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Practical Economics

3 Factors That Could Drive the Next Recession

The economy is humming along nicely, but how long can the good times continue?

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The economy is humming along nicely. 2018 is on track for the best GDP growth since 2015. The unemployment rate is at its lowest level since 2000. Both business and consumer confidence are strong. But how long can the good times continue?

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The current expansion is far from over. At nine years and counting, it now ranks as the second-longest stretch without a recession of modern times, still short of the 10-year expansion of the roaring 1990s, which it will surpass next year.

Barring some sort of sudden catastrophe — the outbreak of war, natural disaster, terrorism — expect it to last at least another couple of years. The factors currently boosting the economy — tax cuts, higher spending by Congress, solid overseas growth — still have room to run. Mounting friction over trade is a worry for the economy, but not a mortal threat. The risk of a new financial crisis and a replay of 2008 looks low; the financial system is more resilient now.

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A few years out, the danger will increase. Think 2020 or 2021. Looking that far ahead is always hard, of course. But there are sound reasons for thinking the next recession could rear its head sometime early in the next decade. Here’s how that could unfold:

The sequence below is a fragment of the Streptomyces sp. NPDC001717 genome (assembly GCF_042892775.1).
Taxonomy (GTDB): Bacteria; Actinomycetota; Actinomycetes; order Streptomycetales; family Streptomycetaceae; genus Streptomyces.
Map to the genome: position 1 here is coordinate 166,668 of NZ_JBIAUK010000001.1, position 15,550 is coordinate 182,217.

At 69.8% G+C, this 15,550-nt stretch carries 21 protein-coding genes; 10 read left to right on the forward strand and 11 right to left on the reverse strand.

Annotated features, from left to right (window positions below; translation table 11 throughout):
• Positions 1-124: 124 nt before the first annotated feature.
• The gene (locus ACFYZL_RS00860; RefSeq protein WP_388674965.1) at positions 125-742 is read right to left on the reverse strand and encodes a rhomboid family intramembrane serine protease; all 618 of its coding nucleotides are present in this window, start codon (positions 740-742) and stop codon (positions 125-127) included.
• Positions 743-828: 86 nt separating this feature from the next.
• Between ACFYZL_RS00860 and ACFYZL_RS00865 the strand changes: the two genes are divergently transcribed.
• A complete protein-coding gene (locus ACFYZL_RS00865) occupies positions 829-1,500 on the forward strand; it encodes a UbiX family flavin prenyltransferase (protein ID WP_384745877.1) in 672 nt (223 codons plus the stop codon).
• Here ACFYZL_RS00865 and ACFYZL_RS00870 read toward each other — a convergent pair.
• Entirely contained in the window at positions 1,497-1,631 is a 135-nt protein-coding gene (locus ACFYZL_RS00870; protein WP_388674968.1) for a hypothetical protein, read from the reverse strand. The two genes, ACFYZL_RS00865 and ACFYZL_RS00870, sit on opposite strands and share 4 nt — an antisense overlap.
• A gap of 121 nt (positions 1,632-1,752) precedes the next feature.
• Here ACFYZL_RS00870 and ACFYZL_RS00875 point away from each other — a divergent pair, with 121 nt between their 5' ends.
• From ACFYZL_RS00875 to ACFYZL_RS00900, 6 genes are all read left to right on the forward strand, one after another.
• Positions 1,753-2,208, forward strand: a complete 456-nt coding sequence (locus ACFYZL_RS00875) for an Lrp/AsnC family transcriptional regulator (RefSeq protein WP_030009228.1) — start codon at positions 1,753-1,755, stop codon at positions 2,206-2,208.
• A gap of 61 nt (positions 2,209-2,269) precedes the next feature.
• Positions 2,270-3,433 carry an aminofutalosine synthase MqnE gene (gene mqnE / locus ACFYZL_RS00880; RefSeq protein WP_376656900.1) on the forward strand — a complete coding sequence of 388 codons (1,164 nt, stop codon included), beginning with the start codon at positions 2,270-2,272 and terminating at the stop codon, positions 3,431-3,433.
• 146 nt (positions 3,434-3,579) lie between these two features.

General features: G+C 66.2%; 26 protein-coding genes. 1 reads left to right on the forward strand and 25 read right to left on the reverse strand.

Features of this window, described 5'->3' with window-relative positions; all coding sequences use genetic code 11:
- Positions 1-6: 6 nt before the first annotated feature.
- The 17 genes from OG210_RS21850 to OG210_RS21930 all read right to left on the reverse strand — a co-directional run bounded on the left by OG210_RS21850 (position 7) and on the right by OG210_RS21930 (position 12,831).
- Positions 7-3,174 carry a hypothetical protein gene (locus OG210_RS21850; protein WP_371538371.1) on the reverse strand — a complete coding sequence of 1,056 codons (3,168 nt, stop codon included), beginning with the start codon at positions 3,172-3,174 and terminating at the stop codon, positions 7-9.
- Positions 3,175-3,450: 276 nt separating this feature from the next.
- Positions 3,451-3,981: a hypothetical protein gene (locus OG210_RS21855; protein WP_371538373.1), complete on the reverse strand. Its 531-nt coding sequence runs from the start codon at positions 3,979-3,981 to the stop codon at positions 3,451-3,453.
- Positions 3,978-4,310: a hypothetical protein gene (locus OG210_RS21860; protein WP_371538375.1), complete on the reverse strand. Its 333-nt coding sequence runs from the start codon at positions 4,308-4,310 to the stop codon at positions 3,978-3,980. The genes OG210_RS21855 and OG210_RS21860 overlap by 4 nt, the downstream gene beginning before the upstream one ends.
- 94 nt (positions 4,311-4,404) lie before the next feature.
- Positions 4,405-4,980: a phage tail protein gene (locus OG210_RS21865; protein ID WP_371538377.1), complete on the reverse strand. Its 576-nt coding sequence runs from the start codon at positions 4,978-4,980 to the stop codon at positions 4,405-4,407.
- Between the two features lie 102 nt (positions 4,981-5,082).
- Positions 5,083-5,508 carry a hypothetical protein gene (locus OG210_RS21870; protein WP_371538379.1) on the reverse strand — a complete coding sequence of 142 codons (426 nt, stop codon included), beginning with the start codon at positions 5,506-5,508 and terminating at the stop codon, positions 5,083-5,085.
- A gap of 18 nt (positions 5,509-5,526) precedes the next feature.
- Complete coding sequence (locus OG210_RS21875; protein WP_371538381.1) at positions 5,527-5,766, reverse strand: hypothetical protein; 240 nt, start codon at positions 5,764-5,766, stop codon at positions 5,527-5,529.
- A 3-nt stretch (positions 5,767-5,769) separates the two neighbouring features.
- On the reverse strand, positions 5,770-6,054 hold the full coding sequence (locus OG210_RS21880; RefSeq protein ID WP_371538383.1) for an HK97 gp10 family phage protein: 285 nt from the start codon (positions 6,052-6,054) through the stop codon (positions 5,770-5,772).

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1) Today’s tight job market threatens to hike inflation a few years down the line. With labor so scarce, pay is perking up — good for workers, of course, and also good for consumer spending. But big wage gains can spur higher prices of everything else.

2) Rising inflation will put the Federal Reserve in a bind. The Fed already plans to keep raising its interest rate — two more quarter-point hikes this year and three in 2019. But that’s assuming inflation behaves. As rising wages start to push prices higher, central bankers will be under increasing pressure to jack up interest rates faster. The Fed may find itself lifting interest rates at a bad time.

3) The benefits to the economy of last year’s tax overhaul and the two-year spending increase that Congress passed earlier this year will have largely run their course by 2020. In other words, there will be less oomph for the economy coming from Washington. The odds of passing new, economy-boosting legislation in an election year are low.

Tighter money and less spending by Uncle Sam are a recipe for recession. The Fed can reverse course and slash interest rates if it sees lending drying up and business suffering from weaker sales. But by that point, it may be too late.

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Stocks would likely start sliding several months before the downturn — the historical pattern of market declines that go hand in hand with recessions.

The good news: The next recession should be fairly mild, not wrenching, like the Great Recession, with its toxic mix of financial crisis and housing crash. Fortunately, such economic wrecking balls come along only once in a great while.

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